“The worst day gave us the best thing”

Argggh!! Here it is. Please make sure you are sat down with a bit of cake and a cup of wine tea because it may take a while to digest the ramblings of my first blog. Yesterday I posted a recent image of my little boy, Rex on the instagram site for our new venture with a whole stomach full of butterflies (it made me eat nutella straight out the jar!)

It isn’t easy for me to open up or to place my mini’s faces on the internet for all the world to see. I spend so much of my time at work telling kids how important it is to keep social media private and photos limited, yet here I am shoving their little dials on the big world-wide web…..but I’m hoping it’s for the greater good.

Before we start, please do not read any of this thinking I want any sympathy or I’m throwing a pity party for one. That IS NOT the case! Yes, having Rex was THE hardest thing I’ve ever had to go through and I wouldn’t wish it on anyone, but I am forever thankful for what we went through as a couple, as parents, as a family. If I am wanting people in a similar situation to invest something into me and ‘Little bugs’ then I think its important for them to know that we will probably have more in common than they think.

So here goes…In the year of 2013 we had lost two pregnancies. I fell pregnant for the third time pretty quickly and was anxious to say the least. I started with pre eclampsia at around 27 weeks pregnant. My blood pressure was high and I had protein in my wee [yummy!] but I had no other external symptoms. I’d never heard of the condition before, not a peep. I’d had it rammed down my throat that I should breast feed or I’m basically failing my child at life*insert eye roll* but i’d never had a life threatening illness which effects 8% of all pregnancies and effected 6.6million women in one year!! So here I am, getting fatter just feeling rubbish but putting it down to being pregnant. I never had any other symptoms of P.E so a plan was put in place to monitor me and see how we went. 

They decided that on the 29th of may at 28weeks+6 I would have a steroid injection and another the following day to help develop their lungs in the case of early delivery. I had my injection in the women’s health unit and they strapped me to a monitor to see what the heartbeat and activity were up to. A couple of midwives fussed and one said “I’m just going to have to take you downstairs to the birthing centre”, at this point there still wasnt much panic in me 1) I’d just bossed an injection in my ass cheek, when I HATE injections and 2) I was more than likely, absolutely thinking about the sausage cob I was going to ram down my throat from the hospital cafe when I was finished.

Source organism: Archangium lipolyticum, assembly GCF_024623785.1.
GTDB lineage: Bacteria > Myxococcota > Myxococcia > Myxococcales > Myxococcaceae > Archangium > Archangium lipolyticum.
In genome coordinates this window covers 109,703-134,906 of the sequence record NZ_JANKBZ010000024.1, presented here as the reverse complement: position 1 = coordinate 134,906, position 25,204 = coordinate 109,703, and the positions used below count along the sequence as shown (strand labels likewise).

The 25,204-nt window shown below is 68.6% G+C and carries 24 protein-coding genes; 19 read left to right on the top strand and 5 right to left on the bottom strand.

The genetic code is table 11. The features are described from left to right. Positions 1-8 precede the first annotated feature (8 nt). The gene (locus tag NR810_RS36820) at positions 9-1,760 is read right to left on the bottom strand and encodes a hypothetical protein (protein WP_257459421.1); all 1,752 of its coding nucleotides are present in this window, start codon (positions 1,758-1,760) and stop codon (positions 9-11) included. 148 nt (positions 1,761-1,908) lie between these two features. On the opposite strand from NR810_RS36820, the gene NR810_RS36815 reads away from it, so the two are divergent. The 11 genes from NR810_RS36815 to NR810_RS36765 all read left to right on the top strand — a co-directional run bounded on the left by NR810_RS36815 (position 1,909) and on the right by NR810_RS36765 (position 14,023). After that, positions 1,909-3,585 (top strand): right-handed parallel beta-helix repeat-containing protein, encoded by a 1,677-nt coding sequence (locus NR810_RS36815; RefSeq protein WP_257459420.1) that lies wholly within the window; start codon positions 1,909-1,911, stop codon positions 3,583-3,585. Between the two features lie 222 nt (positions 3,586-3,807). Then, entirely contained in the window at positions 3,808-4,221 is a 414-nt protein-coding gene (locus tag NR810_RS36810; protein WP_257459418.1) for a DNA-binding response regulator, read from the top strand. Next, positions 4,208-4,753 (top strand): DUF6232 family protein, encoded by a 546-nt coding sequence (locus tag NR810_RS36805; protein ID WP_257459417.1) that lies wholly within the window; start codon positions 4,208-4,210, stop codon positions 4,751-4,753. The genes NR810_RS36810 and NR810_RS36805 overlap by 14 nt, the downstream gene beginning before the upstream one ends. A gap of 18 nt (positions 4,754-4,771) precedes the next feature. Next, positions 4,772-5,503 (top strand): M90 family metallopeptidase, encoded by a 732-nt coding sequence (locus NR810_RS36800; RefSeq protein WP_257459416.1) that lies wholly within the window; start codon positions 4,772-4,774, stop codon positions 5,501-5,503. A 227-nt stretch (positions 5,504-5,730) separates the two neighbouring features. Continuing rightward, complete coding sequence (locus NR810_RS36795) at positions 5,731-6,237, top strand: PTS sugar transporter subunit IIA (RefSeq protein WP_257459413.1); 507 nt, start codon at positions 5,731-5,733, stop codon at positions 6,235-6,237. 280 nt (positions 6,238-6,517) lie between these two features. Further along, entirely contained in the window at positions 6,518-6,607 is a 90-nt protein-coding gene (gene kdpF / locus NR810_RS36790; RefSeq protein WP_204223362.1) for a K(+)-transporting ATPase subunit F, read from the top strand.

They took us into a room and Lee decided it would be a fantastic time to have a walk go for a poo. Then a second later, the Sister midwife was in the room and within 10 minutes I had 3 people putting cannulaes into each arm and my hands and the Sister whipping down my pants [which to my embarrassment were 10year olds hello kitty knickers!! Oh the shame] and putting a catheter in.

At the end of my bed was a little women no bigger than 5ft, really petite and nimble. She took one look at the machine monitoring the babys heart rate and said we are going to have to deliver you. My response was panicked and I said “you can’t, you can’t deliver it I’m not due for another 3 months!” She said “We either deliver you now or in the next couple of hours both your baby and you will be dead”. Allllriiiiighty then!!!

I can’t really remember the c-section. I just remember people being stood around the room on their mobiles, leaning against the wall like this was all normal. Which I suppose for them it is. It is their job. Lynn the midwife held my head (Lee had returned from his wandering by this point), she was AMAZING, she reassured me, asked me questions to distract me and wiped my tears away.